Today I found out that I have been getting into good running shape without intending to. All those miles of exploring Parsonsfield over very hilly terrain has done wonders. I never even thought of it as training. That is how running is meant to be for me. It is an opportunity to enjoy the feeling of moving fast through the woods, to see, smell, and hear the Forest, to feel the trail beneath me, and to wonder what's around the next bend. It's the same for me with mountain biking. It sure doesn't feel like a work out or training. It brings me back to the way we all played as children. We played hard and stayed fit, but we never thought of it as exercise!

I know a lot of runners like the rewards of training. They want to see their times improve. They want to race to prove they are working hard enough. I have four big U-haul boxes full of a life time's worth of trophies, so I can't deny that this was what running was for me for a very long time. I might get back to that some day, or I might not. But for me right now, running is a joyous celebration, as is cross country skiing and mountain biking.

Today we ran all the Trails out there for a total of about 6 miles of single track. It was wet and slippery, but we ran fast and smooth. And we had a lot of fun!

Monday, December 12, 2011

Bending the Map

I am still having an incredibly good time running in the Parsonsfield woods! There are rumored to be over thirty miles of single track mountain biking trail in the area and I have found about half of it. The exploration and mapping of the area is becoming an addiction. I am thinking about calling in sick for physical therapy tomorrow so I can check out a new trail head I found today. That's how bad it is.

This kind of trail running is doing wonders for my weekly mileage. I don't ever run for less than two and a half hours out there. I just have to see what's around the next bend. I wore Scout out completely today.

Sadly, my map making skills are a bit limited. I came out of a very long stretch of single track onto a tote road today. I knew just where I was, in my mind. But why was the pond on my right The map showed it on my left?! I ran down the road a ways, turned and went up the road, turned and went back down. I repeated this over and over, trying to figure things out. Scout thought it was a ton of fun, running back and forth like that. When a person tries to make the map work to fit what he thinks things should be like, it's called "bending the map," and this always leads to disaster. The first rule to wilderness navigation is to trust your map. Yet here I was, an hour before dark (sound familiar?), and my map wasn't fitting with what my brain was telling me.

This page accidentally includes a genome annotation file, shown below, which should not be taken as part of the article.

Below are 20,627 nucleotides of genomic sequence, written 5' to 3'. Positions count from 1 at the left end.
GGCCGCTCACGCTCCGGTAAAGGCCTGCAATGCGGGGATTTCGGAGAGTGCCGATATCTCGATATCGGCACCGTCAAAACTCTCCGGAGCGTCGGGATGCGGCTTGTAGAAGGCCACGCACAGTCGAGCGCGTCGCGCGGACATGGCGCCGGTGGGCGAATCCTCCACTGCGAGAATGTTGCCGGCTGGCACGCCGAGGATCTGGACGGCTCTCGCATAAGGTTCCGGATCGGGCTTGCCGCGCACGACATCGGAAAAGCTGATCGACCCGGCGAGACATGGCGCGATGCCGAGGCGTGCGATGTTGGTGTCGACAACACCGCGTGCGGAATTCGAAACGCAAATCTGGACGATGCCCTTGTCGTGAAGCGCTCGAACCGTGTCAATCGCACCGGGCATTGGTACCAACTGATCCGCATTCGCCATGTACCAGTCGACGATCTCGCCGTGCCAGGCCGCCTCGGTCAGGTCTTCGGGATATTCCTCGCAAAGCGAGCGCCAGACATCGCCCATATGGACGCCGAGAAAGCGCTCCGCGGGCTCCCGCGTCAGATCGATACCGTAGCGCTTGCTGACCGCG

Finally I decided to go with my gut...but for only fifteen minutes. If I wasn't somewhere I recognized within that fifteen minutes I would re-trace my steps back over the twisty turning single track and hope to be out of the deep woods before full dark. Well, my gut was right. Within ten minutes I was out on a recognizable dirt road. For once, bending the map worked. On the drive home, I figured out that I had been mistaken when I drew the map in the first place. The tote road I came out on was on the opposite side of the pond as I had mapped it.

I think the lesson is to stay calm and stay disciplined. The fifteen minute limit I allowed myself to locate my position was reasonable and if it hadn't panned out, I had allowed myself enough time to retrace my steps. Also, as much as I would like to have trusted my "map," I have to admit that it is a home made map and it might not be 100 percent accurate. Was I scared? No, I had a plan and I knew I'd get back home one way or another. Will I be out there again tomorrow? You bet!